Today’s Buy/Drive/Burn trio are the 2008 versions of the same Japanese compacts from last time. Many of you were split on the relative goodness of 1998’s Civic versus Corolla, but agreed Sentra should burn. Do those views change when the cars are from 2008?
The eighth-gen Civic is in its third model year in North America, where it’s available in sedan and coupe formats. Civic is a bit edgier and serious-looking than its older Nineties sibling but promises the same overall value. In 2008 there are seven total trims That range in price from $14,800 to over $23,000. The most affordable sedan is a DX trim with a five-speed manual transmission. DX uses a 1.8-liter inline-four good for 140 horses and asks $15,010.
Sentra entered its sixth generation in 2007 and continues unchanged for the 2008 model year. Sentra is available only as a sedan and rides on the same C platform as the Rogue. Unlike Civic which offers standard automatic transmissions, Sentra is offered only with a six-speed manual or a CVT. Five trims are available that range in price from $16,140 to $20,570. The base 2.0 has a CVT, so we upgrade to the 2.0 S for its six-speed manual. 140 horses arrive via the 2.0-liter engine. Nissan asks $16,370.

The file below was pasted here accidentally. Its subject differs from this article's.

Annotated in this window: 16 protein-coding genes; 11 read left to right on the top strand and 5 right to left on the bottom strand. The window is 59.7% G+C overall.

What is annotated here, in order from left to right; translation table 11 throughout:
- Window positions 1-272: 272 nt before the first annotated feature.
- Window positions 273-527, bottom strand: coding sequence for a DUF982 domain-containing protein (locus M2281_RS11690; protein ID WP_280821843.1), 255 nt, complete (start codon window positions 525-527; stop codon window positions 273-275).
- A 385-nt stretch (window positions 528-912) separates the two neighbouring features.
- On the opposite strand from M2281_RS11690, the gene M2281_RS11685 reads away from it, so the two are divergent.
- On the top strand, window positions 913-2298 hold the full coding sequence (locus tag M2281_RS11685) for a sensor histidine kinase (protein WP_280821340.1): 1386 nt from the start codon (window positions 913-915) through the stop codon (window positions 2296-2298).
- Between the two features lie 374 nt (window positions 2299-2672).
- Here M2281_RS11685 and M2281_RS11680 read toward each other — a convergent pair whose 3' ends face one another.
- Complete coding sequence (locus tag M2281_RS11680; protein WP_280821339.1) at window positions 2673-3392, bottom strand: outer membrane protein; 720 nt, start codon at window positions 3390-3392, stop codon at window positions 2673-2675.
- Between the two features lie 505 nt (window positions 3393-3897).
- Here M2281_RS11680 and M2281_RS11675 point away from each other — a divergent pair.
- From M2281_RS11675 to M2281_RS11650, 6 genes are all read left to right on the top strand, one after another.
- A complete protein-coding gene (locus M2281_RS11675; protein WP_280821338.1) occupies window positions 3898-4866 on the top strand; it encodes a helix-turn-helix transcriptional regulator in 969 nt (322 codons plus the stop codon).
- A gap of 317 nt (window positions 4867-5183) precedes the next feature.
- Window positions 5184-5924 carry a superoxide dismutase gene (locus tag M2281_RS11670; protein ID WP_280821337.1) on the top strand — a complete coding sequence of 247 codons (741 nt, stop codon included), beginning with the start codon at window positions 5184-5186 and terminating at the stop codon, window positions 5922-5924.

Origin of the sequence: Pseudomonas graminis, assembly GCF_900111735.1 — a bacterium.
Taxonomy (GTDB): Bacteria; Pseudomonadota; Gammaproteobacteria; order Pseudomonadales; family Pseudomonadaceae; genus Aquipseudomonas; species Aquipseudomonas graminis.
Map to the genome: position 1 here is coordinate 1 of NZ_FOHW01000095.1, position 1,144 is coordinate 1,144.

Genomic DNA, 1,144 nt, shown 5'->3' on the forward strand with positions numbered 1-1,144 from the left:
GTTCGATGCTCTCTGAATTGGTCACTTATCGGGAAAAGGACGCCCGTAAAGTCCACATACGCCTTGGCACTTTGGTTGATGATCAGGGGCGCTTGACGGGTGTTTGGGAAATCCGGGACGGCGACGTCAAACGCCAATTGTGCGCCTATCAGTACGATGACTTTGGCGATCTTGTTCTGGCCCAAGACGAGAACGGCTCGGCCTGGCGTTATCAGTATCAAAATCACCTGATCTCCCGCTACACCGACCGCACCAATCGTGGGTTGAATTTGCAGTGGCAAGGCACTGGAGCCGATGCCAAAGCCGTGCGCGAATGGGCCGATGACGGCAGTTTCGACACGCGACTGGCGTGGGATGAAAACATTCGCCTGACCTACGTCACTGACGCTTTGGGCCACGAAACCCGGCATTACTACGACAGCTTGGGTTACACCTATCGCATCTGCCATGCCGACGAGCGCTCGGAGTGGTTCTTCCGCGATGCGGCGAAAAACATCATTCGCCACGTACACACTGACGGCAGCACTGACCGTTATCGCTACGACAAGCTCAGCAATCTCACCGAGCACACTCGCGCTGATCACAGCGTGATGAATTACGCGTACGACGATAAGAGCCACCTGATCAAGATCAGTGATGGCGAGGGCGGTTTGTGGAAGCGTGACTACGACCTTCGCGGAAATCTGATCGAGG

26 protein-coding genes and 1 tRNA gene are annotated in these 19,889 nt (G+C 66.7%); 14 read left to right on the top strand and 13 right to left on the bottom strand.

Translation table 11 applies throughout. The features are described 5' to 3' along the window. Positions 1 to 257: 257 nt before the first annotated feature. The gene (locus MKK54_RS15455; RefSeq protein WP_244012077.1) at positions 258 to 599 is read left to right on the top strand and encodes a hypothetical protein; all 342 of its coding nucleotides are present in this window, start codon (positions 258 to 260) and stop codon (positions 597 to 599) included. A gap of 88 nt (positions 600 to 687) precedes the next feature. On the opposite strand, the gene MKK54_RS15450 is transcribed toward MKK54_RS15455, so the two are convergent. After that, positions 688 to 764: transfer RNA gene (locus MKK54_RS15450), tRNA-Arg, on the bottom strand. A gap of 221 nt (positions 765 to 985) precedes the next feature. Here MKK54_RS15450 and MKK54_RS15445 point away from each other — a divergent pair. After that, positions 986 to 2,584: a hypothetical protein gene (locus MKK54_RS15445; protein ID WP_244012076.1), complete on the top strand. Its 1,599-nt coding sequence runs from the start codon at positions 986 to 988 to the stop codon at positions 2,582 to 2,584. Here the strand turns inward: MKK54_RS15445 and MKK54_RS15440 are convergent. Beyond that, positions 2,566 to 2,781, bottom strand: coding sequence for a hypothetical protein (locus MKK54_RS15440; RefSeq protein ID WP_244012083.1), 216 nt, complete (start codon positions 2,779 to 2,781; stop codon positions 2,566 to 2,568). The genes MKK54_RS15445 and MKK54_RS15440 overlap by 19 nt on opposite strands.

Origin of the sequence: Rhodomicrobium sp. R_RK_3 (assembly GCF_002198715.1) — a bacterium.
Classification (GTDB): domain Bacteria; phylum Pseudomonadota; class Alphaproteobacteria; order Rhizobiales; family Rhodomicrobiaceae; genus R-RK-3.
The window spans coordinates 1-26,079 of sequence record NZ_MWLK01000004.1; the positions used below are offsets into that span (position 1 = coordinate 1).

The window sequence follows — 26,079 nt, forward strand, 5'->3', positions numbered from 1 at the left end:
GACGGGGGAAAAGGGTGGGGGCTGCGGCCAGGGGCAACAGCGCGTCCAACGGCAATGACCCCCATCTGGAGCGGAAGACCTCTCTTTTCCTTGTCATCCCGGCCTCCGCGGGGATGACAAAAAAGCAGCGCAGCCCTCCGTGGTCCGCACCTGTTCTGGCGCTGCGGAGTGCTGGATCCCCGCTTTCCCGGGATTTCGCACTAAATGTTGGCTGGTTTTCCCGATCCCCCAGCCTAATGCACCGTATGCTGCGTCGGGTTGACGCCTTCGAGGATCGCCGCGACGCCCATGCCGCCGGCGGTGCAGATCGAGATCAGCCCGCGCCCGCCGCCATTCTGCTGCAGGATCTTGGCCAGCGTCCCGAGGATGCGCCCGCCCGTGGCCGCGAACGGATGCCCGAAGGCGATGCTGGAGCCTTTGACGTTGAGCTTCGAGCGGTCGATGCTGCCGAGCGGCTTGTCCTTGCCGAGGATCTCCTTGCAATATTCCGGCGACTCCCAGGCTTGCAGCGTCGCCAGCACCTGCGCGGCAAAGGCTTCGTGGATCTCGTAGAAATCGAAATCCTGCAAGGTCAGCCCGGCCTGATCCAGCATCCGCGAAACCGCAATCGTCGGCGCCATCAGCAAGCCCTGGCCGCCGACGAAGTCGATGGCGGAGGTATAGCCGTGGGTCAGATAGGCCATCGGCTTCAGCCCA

The Corolla is in its ninth generation, and its final model year; it’s been on sale since 2003. Not to worry, Corolla was refreshed for 2005 to keep with the times! North America receives only the Corolla sedan, though wagons and hatchbacks are available elsewhere. Trims are three and have a narrow price range of $14,405 to $16,250. The cheapest CE with a five-speed manual asks $14,405. A trailing 126 horses arrive at the front wheels from the 1.8-liter engine.
Three late 2000s economy sedans, all of which are arguably build with less care and concern than their Nineties counterparts. Which one is worth buying?
[Images: Toyota, Honda, Nissan]
Become a TTAC insider. Get the latest news, features, TTAC takes, and everything else that gets to the truth about cars first by subscribing to our newsletter.